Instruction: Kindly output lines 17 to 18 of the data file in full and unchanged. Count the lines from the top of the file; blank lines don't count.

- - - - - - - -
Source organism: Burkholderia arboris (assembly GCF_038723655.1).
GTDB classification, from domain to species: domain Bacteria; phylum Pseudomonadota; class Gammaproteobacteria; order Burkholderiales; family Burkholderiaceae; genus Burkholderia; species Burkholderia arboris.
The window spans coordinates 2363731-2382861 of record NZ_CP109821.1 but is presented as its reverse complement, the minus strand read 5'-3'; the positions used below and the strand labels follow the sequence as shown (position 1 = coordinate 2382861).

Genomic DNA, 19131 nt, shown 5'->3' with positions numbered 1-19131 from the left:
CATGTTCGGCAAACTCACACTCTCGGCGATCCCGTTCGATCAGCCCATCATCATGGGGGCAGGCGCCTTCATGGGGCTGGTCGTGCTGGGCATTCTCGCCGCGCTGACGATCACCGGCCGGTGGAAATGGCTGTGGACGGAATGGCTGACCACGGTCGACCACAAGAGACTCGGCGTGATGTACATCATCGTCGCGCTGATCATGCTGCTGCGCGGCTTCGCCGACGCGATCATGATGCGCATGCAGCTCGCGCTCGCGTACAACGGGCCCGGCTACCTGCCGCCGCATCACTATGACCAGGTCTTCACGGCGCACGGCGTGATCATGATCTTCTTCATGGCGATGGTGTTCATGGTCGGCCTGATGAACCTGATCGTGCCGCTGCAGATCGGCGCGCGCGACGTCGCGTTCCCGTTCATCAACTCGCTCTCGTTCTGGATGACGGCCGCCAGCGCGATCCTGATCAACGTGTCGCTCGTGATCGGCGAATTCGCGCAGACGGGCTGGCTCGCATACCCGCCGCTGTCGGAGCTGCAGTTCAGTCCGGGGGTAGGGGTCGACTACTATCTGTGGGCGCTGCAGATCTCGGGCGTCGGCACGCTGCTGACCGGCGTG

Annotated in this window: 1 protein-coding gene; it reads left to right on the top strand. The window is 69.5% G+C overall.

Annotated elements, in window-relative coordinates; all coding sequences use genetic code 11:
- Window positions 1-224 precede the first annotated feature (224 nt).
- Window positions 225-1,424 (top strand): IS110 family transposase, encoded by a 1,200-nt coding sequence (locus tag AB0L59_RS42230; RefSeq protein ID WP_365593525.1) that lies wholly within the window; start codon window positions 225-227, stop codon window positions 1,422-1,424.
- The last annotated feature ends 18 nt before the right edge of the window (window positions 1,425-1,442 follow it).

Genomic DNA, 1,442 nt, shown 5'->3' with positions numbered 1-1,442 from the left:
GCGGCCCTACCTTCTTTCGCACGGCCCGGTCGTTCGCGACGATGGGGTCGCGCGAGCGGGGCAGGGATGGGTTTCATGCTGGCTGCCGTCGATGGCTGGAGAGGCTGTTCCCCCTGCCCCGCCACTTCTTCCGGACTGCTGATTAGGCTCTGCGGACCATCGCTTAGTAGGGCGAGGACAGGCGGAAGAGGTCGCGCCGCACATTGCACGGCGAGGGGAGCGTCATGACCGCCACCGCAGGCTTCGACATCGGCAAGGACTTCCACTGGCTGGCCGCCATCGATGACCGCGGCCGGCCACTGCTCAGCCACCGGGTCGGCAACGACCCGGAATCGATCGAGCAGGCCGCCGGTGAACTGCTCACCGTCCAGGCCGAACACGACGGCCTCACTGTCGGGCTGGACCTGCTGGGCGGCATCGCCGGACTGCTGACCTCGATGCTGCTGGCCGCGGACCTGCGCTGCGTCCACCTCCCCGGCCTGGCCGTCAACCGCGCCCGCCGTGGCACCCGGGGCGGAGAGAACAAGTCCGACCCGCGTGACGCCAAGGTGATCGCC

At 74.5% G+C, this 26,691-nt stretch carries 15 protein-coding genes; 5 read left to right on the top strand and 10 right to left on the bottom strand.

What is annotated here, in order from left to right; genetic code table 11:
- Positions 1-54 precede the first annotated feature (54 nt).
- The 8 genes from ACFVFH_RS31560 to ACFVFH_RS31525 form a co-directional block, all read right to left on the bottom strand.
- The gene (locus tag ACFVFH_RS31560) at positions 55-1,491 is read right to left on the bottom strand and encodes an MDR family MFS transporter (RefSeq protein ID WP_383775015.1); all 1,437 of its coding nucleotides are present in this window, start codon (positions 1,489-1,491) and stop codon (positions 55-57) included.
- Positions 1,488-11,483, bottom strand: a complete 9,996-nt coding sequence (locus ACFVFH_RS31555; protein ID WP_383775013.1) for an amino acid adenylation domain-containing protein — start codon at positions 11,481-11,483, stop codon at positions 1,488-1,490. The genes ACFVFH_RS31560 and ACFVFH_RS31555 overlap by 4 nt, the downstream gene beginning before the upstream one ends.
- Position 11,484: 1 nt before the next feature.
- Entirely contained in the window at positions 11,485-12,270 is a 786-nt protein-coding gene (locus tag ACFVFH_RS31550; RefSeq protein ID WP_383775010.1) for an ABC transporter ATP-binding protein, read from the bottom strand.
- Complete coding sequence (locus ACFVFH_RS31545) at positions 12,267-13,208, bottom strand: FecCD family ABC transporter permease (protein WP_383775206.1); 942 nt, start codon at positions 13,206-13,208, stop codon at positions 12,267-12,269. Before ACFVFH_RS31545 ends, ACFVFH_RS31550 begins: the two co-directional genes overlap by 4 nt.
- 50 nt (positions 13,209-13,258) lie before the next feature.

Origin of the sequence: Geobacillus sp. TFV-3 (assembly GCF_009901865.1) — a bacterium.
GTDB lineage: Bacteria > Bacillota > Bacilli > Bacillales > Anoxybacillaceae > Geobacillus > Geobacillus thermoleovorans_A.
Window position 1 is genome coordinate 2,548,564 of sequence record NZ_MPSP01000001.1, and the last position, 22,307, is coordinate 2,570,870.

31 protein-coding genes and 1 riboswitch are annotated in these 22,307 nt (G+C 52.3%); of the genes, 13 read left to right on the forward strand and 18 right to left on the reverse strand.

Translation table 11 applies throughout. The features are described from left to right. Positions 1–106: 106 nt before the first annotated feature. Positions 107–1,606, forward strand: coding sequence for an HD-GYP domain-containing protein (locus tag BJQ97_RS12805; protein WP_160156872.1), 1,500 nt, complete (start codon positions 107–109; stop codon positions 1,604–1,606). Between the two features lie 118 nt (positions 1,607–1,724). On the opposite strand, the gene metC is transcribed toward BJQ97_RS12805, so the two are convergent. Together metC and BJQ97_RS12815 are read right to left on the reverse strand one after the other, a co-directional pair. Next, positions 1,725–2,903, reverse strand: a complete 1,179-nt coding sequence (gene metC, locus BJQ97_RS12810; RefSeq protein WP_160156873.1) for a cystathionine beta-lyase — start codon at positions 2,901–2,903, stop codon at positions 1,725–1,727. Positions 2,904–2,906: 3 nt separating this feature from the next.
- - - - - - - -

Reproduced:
- The gene (locus tag ACFVFH_RS31560) at positions 55-1,491 is read right to left on the bottom strand and encodes an MDR family MFS transporter (RefSeq protein ID WP_383775015.1); all 1,437 of its coding nucleotides are present in this window, start codon (positions 1,489-1,491) and stop codon (positions 55-57) included.
- Positions 1,488-11,483, bottom strand: a complete 9,996-nt coding sequence (locus ACFVFH_RS31555; protein ID WP_383775013.1) for an amino acid adenylation domain-containing protein — start codon at positions 11,481-11,483, stop codon at positions 1,488-1,490. The genes ACFVFH_RS31560 and ACFVFH_RS31555 overlap by 4 nt, the downstream gene beginning before the upstream one ends.